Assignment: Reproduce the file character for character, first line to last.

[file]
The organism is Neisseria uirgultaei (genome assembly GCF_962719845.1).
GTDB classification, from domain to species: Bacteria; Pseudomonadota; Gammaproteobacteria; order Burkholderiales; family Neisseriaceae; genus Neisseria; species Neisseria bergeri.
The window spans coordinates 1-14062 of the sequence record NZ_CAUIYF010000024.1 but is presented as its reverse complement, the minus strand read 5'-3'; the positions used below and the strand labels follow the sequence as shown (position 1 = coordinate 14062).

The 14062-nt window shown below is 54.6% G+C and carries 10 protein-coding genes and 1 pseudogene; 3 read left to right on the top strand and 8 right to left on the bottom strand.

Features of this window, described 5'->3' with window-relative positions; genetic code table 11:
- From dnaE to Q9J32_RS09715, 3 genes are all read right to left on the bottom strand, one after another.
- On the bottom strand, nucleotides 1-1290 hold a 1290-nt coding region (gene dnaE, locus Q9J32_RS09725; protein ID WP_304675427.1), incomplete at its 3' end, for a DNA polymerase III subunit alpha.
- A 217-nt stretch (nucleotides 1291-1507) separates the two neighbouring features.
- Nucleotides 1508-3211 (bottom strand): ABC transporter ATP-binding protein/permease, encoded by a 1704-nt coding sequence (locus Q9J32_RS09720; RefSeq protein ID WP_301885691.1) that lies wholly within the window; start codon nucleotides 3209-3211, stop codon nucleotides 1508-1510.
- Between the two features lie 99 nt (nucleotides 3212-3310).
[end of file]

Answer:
The organism is Neisseria uirgultaei (genome assembly GCF_962719845.1).
GTDB classification, from domain to species: Bacteria; Pseudomonadota; Gammaproteobacteria; order Burkholderiales; family Neisseriaceae; genus Neisseria; species Neisseria bergeri.
The window spans coordinates 1-14062 of the sequence record NZ_CAUIYF010000024.1 but is presented as its reverse complement, the minus strand read 5'-3'; the positions used below and the strand labels follow the sequence as shown (position 1 = coordinate 14062).

The 14062-nt window shown below is 54.6% G+C and carries 10 protein-coding genes and 1 pseudogene; 3 read left to right on the top strand and 8 right to left on the bottom strand.

Features of this window, described 5'->3' with window-relative positions; genetic code table 11:
- From dnaE to Q9J32_RS09715, 3 genes are all read right to left on the bottom strand, one after another.
- On the bottom strand, nucleotides 1-1290 hold a 1290-nt coding region (gene dnaE, locus Q9J32_RS09725; protein ID WP_304675427.1), incomplete at its 3' end, for a DNA polymerase III subunit alpha.
- A 217-nt stretch (nucleotides 1291-1507) separates the two neighbouring features.
- Nucleotides 1508-3211 (bottom strand): ABC transporter ATP-binding protein/permease, encoded by a 1704-nt coding sequence (locus Q9J32_RS09720; RefSeq protein ID WP_301885691.1) that lies wholly within the window; start codon nucleotides 3209-3211, stop codon nucleotides 1508-1510.
- Between the two features lie 99 nt (nucleotides 3212-3310).